In all fairness to number four, this is not Favrepoluza 3.0. He is not coming out of retirement — this time. He has just been AWOL from camp. What happened this time around is essentially the same as the lightly known or regarded (former 49er and now Seahawk) Kentwan Balmer. Both are guys who did not attend contractually mandated training camp, were asked repeatedly by coaches and the General Managers to attend, and chose instead to opt out. It was not a hold-out, contract dispute, or anything else that kept them away from camp. It was simply not wanting to be there and having “other things to do.” Each pondering personal futures while under contract with an NFL organization.

The differences between Kentwan Balmer and Brett Favre are too numerous to list. So for sake of brevity and levity, let’s just say one has significantly more MVP awards, Pro Bowl appearances, and has assured himself a spot among the immortals in Canton. Favre finds himself in a situation few could imagine. His organization needs him desperately, but he was truly ambivalent about returning for a 20th NFL season. Who could blame him after all. Posting career best numbers last season in his 19th NFL campaign and finishing just short of another Super Bowl appearance was special. If it were not for the brilliantly brutal scheme put together by New Orleans Saints Defensive Coordinator, Greg Williams, Favre likely wins that game and would have played in Miami for the Super Bowl title.

Pundits line up from all over America and beyond to throw in their two cents and stones as to how Favre is: selfish, a drama queen, uncaring about his teammates, unconcerned that he is under contract, not a team player, and a litany of other crimes against humanity. What those pundits fail to grasp is the uniqueness of Brett’s situation. If you can find me ANY player with a situation remotely similar to Favre’s, I will buy you a steak dinner. It must be agreed that his situation is universally unusual. With this uniqueness comes strange circumstances which give him the right to work-out the end of his unprecedented career on HIS terms. We are in a situation the League has never seen. Would anyone expect John Glenn to go through basic flight training again or demand that he decide before he was ready weather or not he would participate in his historic Space Shuttle mission at age 77. It would be insane and disrespectful.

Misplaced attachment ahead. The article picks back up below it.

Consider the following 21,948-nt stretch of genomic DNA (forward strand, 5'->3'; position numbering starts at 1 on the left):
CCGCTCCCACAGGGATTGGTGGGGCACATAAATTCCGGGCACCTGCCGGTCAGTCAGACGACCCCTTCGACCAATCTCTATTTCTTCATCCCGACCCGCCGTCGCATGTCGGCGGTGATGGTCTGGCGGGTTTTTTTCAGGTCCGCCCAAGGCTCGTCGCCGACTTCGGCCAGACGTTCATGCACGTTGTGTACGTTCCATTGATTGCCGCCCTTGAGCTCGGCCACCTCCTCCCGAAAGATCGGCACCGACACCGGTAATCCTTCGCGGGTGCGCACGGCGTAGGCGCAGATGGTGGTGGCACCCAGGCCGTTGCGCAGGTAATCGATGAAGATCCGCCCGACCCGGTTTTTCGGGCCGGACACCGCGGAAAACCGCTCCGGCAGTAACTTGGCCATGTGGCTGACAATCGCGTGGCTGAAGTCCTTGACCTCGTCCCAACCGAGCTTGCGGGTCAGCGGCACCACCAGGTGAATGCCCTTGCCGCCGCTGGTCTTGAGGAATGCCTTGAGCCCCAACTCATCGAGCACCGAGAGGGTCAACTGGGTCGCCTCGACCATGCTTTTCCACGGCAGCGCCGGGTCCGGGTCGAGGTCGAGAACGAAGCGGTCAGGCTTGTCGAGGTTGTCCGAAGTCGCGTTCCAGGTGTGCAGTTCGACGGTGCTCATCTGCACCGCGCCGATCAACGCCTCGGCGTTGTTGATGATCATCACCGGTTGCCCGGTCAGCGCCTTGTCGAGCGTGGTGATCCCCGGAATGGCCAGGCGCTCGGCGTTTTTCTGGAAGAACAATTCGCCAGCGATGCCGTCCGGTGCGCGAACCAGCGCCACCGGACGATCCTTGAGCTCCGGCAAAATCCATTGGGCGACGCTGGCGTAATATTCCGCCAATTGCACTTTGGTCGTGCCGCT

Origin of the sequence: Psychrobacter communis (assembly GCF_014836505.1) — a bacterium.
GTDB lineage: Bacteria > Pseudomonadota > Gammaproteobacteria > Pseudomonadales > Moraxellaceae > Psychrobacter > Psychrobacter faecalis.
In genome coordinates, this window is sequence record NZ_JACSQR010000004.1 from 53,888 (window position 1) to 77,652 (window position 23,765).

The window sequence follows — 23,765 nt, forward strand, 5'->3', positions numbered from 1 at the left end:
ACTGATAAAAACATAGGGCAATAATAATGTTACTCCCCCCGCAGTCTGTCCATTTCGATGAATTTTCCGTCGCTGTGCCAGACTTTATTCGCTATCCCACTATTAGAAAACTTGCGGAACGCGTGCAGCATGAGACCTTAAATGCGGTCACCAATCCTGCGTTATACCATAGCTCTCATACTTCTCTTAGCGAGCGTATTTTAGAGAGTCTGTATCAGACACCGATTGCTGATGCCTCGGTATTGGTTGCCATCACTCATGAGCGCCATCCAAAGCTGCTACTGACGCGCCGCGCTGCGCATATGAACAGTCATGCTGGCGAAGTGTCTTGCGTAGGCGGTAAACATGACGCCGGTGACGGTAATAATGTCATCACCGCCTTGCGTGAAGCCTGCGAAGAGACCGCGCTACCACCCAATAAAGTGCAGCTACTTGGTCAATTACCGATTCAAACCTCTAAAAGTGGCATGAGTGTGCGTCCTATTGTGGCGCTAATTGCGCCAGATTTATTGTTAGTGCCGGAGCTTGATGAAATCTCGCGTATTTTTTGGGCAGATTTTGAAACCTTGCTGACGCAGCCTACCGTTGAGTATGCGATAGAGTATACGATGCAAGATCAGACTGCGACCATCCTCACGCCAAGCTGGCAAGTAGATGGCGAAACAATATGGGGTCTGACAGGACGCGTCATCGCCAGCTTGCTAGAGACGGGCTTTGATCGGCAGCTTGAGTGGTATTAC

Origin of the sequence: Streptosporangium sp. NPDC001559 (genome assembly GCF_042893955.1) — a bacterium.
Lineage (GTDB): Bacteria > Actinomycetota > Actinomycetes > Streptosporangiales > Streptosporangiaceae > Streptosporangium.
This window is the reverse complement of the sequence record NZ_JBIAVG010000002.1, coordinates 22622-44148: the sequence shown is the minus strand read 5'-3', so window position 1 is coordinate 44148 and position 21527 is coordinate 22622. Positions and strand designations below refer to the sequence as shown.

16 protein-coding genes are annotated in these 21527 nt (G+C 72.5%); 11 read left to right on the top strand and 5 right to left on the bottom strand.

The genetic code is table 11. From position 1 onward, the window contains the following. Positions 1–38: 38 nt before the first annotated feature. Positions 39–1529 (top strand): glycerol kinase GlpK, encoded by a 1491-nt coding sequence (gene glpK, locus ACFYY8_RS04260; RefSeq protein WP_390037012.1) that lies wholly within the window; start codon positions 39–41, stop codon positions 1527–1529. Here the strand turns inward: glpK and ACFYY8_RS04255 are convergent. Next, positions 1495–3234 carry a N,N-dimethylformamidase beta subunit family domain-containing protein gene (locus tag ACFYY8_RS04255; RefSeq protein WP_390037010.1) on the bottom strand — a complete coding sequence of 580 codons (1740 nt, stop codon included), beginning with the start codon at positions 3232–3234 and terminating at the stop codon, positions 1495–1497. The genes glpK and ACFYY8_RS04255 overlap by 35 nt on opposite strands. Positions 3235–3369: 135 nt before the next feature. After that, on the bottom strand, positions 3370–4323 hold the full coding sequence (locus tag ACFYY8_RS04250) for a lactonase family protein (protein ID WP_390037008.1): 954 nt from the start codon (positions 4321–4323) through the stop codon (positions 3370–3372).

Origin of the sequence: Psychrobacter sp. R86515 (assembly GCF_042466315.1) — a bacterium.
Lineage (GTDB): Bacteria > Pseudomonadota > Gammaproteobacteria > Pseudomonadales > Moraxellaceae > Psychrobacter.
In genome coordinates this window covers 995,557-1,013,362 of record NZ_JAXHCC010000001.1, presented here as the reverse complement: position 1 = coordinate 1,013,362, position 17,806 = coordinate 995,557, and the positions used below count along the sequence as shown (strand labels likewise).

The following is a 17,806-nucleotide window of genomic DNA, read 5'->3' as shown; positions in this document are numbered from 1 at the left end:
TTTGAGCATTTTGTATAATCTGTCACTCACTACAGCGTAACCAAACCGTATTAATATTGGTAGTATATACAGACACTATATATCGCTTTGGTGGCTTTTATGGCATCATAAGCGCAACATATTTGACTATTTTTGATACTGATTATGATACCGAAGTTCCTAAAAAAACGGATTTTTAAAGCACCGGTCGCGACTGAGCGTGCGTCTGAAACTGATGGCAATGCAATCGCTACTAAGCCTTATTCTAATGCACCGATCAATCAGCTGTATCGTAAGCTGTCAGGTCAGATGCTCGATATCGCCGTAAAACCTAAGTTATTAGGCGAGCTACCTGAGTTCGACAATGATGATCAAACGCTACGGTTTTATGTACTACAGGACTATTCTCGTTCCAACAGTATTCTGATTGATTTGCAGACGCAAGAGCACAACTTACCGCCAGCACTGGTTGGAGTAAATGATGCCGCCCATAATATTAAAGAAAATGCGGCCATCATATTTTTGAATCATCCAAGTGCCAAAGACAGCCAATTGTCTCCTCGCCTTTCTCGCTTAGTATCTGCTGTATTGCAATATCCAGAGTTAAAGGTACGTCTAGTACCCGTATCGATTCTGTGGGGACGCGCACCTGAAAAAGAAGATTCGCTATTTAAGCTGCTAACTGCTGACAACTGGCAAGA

Yes, I clamored for Favre’s departure from the Green Bay Packers in 2005, 2006, and 2007. Unproven Aaron Rodgers needed the chance to be there for a long time. Management needed time to turn that storied franchise around and Brett Favre was in the way. You do not build an organization around an aging quarterback with one foot in the game and one foot out. With Favre’s departure from Green bay, Brett has been allowed the dignity to move along at his own pace without holding a storied franchise hostage. Those who believe organizational hostage taking is exactly what Favre has been participating in with the Minnesota Vikings are wrong. The Vikings have all the pieces in place, save a quarterback. Many of their best players have contracts due to expire at the end of this season. With Favre they are legitimate contenders for a Super Bowl. Without Favre, they are at best a 10-win team that, if fortunate enough to make the post-season, would get knocked out of the tournament early.

When Favre was at the end of his tenure as a Packer, the team was headed nowhere. These situations are not as similar as many would have you believe. It is thrilling that things have worked out so well for both sides and we now have another season to enjoy one of the most engaging personalities the game has ever seen continuing to add to a legend likely never to never be repeated. That is the end of the issue for me and good luck to both teams as they battle each other for supremacy of the NFC North. We will likely be seeing both teams playing deep into January.